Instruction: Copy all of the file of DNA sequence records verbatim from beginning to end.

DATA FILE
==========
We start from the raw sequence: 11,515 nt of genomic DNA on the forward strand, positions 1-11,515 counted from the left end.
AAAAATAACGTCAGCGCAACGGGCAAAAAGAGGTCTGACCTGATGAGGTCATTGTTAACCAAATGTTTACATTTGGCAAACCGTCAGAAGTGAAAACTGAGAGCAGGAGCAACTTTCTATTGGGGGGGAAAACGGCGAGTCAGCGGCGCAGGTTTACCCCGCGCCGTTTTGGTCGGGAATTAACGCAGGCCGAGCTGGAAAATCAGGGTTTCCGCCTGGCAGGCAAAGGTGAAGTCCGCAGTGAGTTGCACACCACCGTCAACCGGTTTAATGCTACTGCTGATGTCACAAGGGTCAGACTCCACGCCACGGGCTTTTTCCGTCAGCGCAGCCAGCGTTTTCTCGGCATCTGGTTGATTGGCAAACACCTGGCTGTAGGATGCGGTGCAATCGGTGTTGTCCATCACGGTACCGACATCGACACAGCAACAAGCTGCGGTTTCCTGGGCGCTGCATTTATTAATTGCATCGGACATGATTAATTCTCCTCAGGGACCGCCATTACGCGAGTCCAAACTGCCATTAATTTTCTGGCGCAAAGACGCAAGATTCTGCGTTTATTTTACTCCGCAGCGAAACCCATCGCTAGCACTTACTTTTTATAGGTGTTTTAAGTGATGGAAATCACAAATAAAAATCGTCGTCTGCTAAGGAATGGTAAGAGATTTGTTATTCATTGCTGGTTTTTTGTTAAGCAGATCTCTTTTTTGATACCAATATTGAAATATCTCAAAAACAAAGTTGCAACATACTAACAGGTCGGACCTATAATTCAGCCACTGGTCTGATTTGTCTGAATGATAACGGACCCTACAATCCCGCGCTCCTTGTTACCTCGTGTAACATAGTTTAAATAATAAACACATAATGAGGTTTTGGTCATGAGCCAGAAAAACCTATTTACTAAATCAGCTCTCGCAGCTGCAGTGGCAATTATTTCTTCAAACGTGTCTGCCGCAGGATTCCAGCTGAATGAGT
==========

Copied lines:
We start from the raw sequence: 11,515 nt of genomic DNA on the forward strand, positions 1-11,515 counted from the left end.
AAAAATAACGTCAGCGCAACGGGCAAAAAGAGGTCTGACCTGATGAGGTCATTGTTAACCAAATGTTTACATTTGGCAAACCGTCAGAAGTGAAAACTGAGAGCAGGAGCAACTTTCTATTGGGGGGGAAAACGGCGAGTCAGCGGCGCAGGTTTACCCCGCGCCGTTTTGGTCGGGAATTAACGCAGGCCGAGCTGGAAAATCAGGGTTTCCGCCTGGCAGGCAAAGGTGAAGTCCGCAGTGAGTTGCACACCACCGTCAACCGGTTTAATGCTACTGCTGATGTCACAAGGGTCAGACTCCACGCCACGGGCTTTTTCCGTCAGCGCAGCCAGCGTTTTCTCGGCATCTGGTTGATTGGCAAACACCTGGCTGTAGGATGCGGTGCAATCGGTGTTGTCCATCACGGTACCGACATCGACACAGCAACAAGCTGCGGTTTCCTGGGCGCTGCATTTATTAATTGCATCGGACATGATTAATTCTCCTCAGGGACCGCCATTACGCGAGTCCAAACTGCCATTAATTTTCTGGCGCAAAGACGCAAGATTCTGCGTTTATTTTACTCCGCAGCGAAACCCATCGCTAGCACTTACTTTTTATAGGTGTTTTAAGTGATGGAAATCACAAATAAAAATCGTCGTCTGCTAAGGAATGGTAAGAGATTTGTTATTCATTGCTGGTTTTTTGTTAAGCAGATCTCTTTTTTGATACCAATATTGAAATATCTCAAAAACAAAGTTGCAACATACTAACAGGTCGGACCTATAATTCAGCCACTGGTCTGATTTGTCTGAATGATAACGGACCCTACAATCCCGCGCTCCTTGTTACCTCGTGTAACATAGTTTAAATAATAAACACATAATGAGGTTTTGGTCATGAGCCAGAAAAACCTATTTACTAAATCAGCTCTCGCAGCTGCAGTGGCAATTATTTCTTCAAACGTGTCTGCCGCAGGATTCCAGCTGAATGAGT